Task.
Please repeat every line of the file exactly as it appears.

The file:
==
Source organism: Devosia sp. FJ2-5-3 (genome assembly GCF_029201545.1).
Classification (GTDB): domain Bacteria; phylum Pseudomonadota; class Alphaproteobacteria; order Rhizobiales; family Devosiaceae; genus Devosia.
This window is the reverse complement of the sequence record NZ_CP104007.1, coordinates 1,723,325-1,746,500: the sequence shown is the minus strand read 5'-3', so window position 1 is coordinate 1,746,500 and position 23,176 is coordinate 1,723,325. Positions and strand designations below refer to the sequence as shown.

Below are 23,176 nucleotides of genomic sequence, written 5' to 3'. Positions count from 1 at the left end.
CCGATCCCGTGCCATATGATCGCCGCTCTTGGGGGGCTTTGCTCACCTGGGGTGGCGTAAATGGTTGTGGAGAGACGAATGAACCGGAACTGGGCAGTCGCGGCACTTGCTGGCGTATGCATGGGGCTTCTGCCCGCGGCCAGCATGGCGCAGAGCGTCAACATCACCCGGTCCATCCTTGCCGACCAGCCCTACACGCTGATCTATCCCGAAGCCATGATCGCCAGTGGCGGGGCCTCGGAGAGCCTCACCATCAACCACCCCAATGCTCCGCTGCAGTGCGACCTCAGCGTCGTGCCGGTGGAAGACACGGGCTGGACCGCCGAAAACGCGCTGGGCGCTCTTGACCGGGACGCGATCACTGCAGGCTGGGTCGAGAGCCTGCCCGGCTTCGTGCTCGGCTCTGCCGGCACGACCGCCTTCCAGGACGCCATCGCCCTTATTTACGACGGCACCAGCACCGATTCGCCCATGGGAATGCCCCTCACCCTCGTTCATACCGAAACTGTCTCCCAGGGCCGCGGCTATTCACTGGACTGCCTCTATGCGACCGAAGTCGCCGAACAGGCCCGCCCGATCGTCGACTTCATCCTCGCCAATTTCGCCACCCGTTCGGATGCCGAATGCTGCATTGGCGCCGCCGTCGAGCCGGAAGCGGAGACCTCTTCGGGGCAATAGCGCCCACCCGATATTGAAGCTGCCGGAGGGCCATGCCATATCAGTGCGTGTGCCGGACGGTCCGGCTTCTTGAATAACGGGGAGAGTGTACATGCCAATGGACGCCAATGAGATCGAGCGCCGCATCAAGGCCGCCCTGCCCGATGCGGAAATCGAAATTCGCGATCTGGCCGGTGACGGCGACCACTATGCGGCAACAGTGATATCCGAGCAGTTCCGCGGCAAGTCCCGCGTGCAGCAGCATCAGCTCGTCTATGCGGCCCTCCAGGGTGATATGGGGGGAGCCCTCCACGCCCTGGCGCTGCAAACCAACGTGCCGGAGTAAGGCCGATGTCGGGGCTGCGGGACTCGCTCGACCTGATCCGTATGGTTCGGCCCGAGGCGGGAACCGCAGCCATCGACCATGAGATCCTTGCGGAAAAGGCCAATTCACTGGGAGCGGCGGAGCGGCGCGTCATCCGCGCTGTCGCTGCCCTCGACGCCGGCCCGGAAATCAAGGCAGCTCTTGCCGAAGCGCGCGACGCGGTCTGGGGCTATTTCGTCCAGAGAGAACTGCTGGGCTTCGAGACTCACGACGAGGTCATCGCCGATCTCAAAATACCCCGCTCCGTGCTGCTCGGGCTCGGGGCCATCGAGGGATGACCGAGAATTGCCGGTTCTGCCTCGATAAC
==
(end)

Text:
Source organism: Devosia sp. FJ2-5-3 (genome assembly GCF_029201545.1).
Classification (GTDB): domain Bacteria; phylum Pseudomonadota; class Alphaproteobacteria; order Rhizobiales; family Devosiaceae; genus Devosia.
This window is the reverse complement of the sequence record NZ_CP104007.1, coordinates 1,723,325-1,746,500: the sequence shown is the minus strand read 5'-3', so window position 1 is coordinate 1,746,500 and position 23,176 is coordinate 1,723,325. Positions and strand designations below refer to the sequence as shown.

Below are 23,176 nucleotides of genomic sequence, written 5' to 3'. Positions count from 1 at the left end.
CCGATCCCGTGCCATATGATCGCCGCTCTTGGGGGGCTTTGCTCACCTGGGGTGGCGTAAATGGTTGTGGAGAGACGAATGAACCGGAACTGGGCAGTCGCGGCACTTGCTGGCGTATGCATGGGGCTTCTGCCCGCGGCCAGCATGGCGCAGAGCGTCAACATCACCCGGTCCATCCTTGCCGACCAGCCCTACACGCTGATCTATCCCGAAGCCATGATCGCCAGTGGCGGGGCCTCGGAGAGCCTCACCATCAACCACCCCAATGCTCCGCTGCAGTGCGACCTCAGCGTCGTGCCGGTGGAAGACACGGGCTGGACCGCCGAAAACGCGCTGGGCGCTCTTGACCGGGACGCGATCACTGCAGGCTGGGTCGAGAGCCTGCCCGGCTTCGTGCTCGGCTCTGCCGGCACGACCGCCTTCCAGGACGCCATCGCCCTTATTTACGACGGCACCAGCACCGATTCGCCCATGGGAATGCCCCTCACCCTCGTTCATACCGAAACTGTCTCCCAGGGCCGCGGCTATTCACTGGACTGCCTCTATGCGACCGAAGTCGCCGAACAGGCCCGCCCGATCGTCGACTTCATCCTCGCCAATTTCGCCACCCGTTCGGATGCCGAATGCTGCATTGGCGCCGCCGTCGAGCCGGAAGCGGAGACCTCTTCGGGGCAATAGCGCCCACCCGATATTGAAGCTGCCGGAGGGCCATGCCATATCAGTGCGTGTGCCGGACGGTCCGGCTTCTTGAATAACGGGGAGAGTGTACATGCCAATGGACGCCAATGAGATCGAGCGCCGCATCAAGGCCGCCCTGCCCGATGCGGAAATCGAAATTCGCGATCTGGCCGGTGACGGCGACCACTATGCGGCAACAGTGATATCCGAGCAGTTCCGCGGCAAGTCCCGCGTGCAGCAGCATCAGCTCGTCTATGCGGCCCTCCAGGGTGATATGGGGGGAGCCCTCCACGCCCTGGCGCTGCAAACCAACGTGCCGGAGTAAGGCCGATGTCGGGGCTGCGGGACTCGCTCGACCTGATCCGTATGGTTCGGCCCGAGGCGGGAACCGCAGCCATCGACCATGAGATCCTTGCGGAAAAGGCCAATTCACTGGGAGCGGCGGAGCGGCGCGTCATCCGCGCTGTCGCTGCCCTCGACGCCGGCCCGGAAATCAAGGCAGCTCTTGCCGAAGCGCGCGACGCGGTCTGGGGCTATTTCGTCCAGAGAGAACTGCTGGGCTTCGAGACTCACGACGAGGTCATCGCCGATCTCAAAATACCCCGCTCCGTGCTGCTCGGGCTCGGGGCCATCGAGGGATGACCGAGAATTGCCGGTTCTGCCTCGATAAC